Proof of Space and Time is a consensus protocol which is much more environmentally friendly than mining. This article discusses this novel approach spearheaded by Chia.
This article was originally published in Chia.
Many opinion articles on cryptocurrency read something along the lines of “cryptocurrencies use resources, and thus they are bad.” We have to start here–Bitcoin kicked off the start of a revolution that has permanently transformed finance, commerce, and society. If you read the business whitepaper, Chia acknowledges the strengths of Bitcoin, and we have taken the best parts and improved them; notably the programming model and energy use. Cryptocurrency is all about tradeoffs between scalability, performance, power, decentralization, and security. Proof of Work (PoW) was a breakthrough in providing permissionless and decentralized coordination of network participants, but the economics have devolved into purpose-built hardware that consumes too much energy. Even with all the advancements in cryptocurrency technology in the past decade, PoW coins hold the top spot in market cap and global trust–they provide the highest level of decentralization and security. Can we have our cake and eat it too? Can Chia exceed the decentralization provided by PoW in a sustainable way? Don’t forget the Chialisp frosting on top, which provides secure smart contract capability built directly into the coins!
Proof of Space and Time maintains Nakamoto consensus (decentralized and permissionless) while massively reducing energy consumption. We are going to explore the economics of why storage is the perfect medium for network security.
Summary / TL:DR
- Farming in Chia has much lower energy consumption than mining in Proof of Work, up to 500x lower annual energy consumption at current network size.  For similar upfront costs of equipment, farming consumes 14x lower power than state of the art Bitcoin mining equipment.
- The majority of costs in farming are the upfront costs of the storage device, whereas in mining the majority of the cost is ongoing electricity. 
- Storage for farming can be resold and repurposed for data storage, with a liquid market for second-use storage. Farming is a lightweight workload and the perfect use case for used storage. The economics of farming will incentivize the shift of Netspace towards used drives.
- Storage is a mature market at $65B  and 1.5 Zettabytes shipped in 2021 alone, with an install base of over 6.7 ZB as of 2020 . Much of this is underutilized and provides a perfect medium for blockchain security.
- Miners need to purchase new equipment to stay competitive with the average device lifespan being only 1.29 years , forcing inefficient single-purpose ASIC miners into e-waste (Bitcoin’s impact alone is estimated at 30.7 metric kilotons) .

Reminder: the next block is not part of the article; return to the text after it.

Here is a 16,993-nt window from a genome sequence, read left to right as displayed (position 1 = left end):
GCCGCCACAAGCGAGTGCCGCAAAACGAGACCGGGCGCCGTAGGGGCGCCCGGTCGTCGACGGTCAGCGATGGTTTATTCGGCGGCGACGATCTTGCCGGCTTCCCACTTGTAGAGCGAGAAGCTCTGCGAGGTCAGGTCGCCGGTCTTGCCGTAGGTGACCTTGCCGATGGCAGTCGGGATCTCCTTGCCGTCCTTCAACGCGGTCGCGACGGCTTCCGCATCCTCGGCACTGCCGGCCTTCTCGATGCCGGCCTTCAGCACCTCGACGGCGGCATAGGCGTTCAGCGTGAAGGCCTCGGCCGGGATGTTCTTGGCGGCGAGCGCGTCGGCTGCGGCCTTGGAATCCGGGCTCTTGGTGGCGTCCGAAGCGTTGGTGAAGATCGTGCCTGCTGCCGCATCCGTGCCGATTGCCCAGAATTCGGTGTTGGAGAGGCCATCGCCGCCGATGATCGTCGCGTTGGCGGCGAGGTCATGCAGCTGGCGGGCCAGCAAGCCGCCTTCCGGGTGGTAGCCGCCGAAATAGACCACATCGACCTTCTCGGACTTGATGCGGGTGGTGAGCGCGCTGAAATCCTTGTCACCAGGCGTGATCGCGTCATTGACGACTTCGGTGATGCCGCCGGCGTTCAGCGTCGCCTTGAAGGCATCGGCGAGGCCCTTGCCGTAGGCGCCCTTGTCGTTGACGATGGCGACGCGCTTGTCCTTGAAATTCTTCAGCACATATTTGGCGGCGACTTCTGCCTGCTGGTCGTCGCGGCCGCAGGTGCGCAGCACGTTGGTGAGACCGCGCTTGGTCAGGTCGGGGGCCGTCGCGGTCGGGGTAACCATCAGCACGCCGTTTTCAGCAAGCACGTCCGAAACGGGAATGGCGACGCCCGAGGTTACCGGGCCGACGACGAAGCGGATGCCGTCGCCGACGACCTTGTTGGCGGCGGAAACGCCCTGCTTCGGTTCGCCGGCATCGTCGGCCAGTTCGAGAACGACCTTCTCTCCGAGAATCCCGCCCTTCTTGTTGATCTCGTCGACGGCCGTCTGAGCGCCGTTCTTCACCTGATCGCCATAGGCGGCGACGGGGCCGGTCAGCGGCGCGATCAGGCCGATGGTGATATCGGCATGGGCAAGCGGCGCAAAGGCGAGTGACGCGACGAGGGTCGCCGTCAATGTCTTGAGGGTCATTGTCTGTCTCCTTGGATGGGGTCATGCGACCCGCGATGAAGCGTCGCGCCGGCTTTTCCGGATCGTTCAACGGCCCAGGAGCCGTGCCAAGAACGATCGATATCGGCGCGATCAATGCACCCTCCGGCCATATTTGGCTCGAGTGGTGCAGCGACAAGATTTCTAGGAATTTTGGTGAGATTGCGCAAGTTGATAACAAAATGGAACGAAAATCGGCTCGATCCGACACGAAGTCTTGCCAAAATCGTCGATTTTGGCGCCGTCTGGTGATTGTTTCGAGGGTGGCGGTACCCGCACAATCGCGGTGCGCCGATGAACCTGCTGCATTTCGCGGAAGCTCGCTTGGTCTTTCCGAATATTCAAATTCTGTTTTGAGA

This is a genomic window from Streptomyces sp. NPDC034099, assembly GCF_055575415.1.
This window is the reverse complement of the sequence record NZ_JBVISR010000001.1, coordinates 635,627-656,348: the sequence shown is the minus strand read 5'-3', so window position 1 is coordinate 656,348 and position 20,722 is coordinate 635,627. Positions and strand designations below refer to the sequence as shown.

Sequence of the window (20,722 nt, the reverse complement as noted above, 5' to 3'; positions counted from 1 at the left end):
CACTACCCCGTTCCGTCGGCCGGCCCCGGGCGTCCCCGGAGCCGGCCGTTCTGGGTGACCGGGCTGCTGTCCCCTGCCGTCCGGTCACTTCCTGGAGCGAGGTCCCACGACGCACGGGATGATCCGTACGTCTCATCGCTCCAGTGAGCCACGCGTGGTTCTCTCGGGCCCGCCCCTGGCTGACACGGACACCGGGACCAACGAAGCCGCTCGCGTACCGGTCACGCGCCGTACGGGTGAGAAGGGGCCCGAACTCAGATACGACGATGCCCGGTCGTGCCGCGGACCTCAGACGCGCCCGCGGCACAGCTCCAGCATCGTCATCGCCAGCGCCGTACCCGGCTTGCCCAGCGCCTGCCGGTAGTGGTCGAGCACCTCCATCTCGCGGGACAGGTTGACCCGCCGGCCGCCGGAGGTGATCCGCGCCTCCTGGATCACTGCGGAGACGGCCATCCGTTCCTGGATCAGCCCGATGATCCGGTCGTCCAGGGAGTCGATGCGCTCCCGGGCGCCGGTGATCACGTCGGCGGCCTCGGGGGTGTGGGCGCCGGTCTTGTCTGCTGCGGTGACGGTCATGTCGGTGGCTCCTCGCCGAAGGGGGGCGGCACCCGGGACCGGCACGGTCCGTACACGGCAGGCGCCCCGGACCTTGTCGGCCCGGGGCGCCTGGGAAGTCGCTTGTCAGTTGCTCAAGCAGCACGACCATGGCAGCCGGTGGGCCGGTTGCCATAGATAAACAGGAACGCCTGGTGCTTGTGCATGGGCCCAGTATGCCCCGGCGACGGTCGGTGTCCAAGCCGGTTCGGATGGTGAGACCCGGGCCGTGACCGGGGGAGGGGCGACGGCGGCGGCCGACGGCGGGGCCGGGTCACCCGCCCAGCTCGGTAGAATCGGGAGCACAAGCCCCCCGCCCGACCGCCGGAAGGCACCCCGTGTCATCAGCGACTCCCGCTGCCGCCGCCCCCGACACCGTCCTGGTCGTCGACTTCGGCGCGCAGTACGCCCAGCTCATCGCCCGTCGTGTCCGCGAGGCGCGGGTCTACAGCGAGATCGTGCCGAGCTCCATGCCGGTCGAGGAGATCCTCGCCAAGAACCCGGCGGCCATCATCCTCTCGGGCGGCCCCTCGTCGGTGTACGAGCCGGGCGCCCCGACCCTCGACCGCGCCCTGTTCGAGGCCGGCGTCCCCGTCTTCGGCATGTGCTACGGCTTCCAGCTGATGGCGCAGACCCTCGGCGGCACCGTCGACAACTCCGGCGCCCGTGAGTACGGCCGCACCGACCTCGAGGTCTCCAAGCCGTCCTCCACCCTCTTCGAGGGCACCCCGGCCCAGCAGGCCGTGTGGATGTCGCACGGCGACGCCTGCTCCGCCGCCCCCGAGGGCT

Proof of Space and Time
Chia uses the novel Proof of Space and Time for blockchain consensus. Participants of the network called farmers allocate their underutilized storage space to the network in a farming process. The naming of farming implies that it is much more environmentally friendly than mining. The Chia proof of space construction is designed for efficient and quick verification of proofs, making the farming process very lightweight. Farming is low resource use both from CPU on a host machine and the number of read requests to the underlying storage device used for storing the plots (farming) – HDDs being idle 99.7% of the time and only using 0.6 IOPS (input/output operations per second), and CPU utilization low enough even a Rasberry Pi can farm hundreds of terabytes of storage.
Mining is the exchange of labor and time for a physical resource, so it makes a perfect analogy for the process in Proof of Work, where miners continuously use massive amounts of electricity to compete for block rewards. Chia decided to pick entirely different terminology that better describes how the protocol operates. This may seem silly and gratuitous at first, but once you understand how different Chia is from every other cryptocurrency out there, it will start to make sense.
- Plotting – creating the proofs of space into a “plot file” requires upfront one-time use of compute resources, so that proofs can be quickly and easily verified later.
- Harvesting – the harvesters are individual machines controlled by the farmer that continuously and unintrusively check the plot files for proofs of space.
- “Continuous growth with low work”
- Farming – farmers compete to create blocks when a proof of space is found that meets the challenge requirements.
- “Earn income by selling the crops”
- Full node – maintains an entire copy of the blockchain, propagates blocks, transactions, and proofs between peers.
Mining as a metaphor is spot on – mining in Proof of Work requires a large amount of continuous resource use in electricity and time in exchange for network rewards. Proof of Work mining has also consolidated on custom-designed hardware to maintain competitiveness. For example, in Bitcoin high-power ASICs (Application Specific Integrated Circuits) that only perform the SHA256 algorithm at terahashes per second. This leads to purpose-built hardware for Bitcoin that is obsolescent quickly with the average lifespan of Bitcoin mining devices at only 1.29 years . Mining efficiency is driven by process technology for the ASIC, which is why a few year old miner isn’t competitive on the network with average power costs. The metric of goodness for mining is J/TH, or the amount of energy in joules consumed to perform 1 terahash.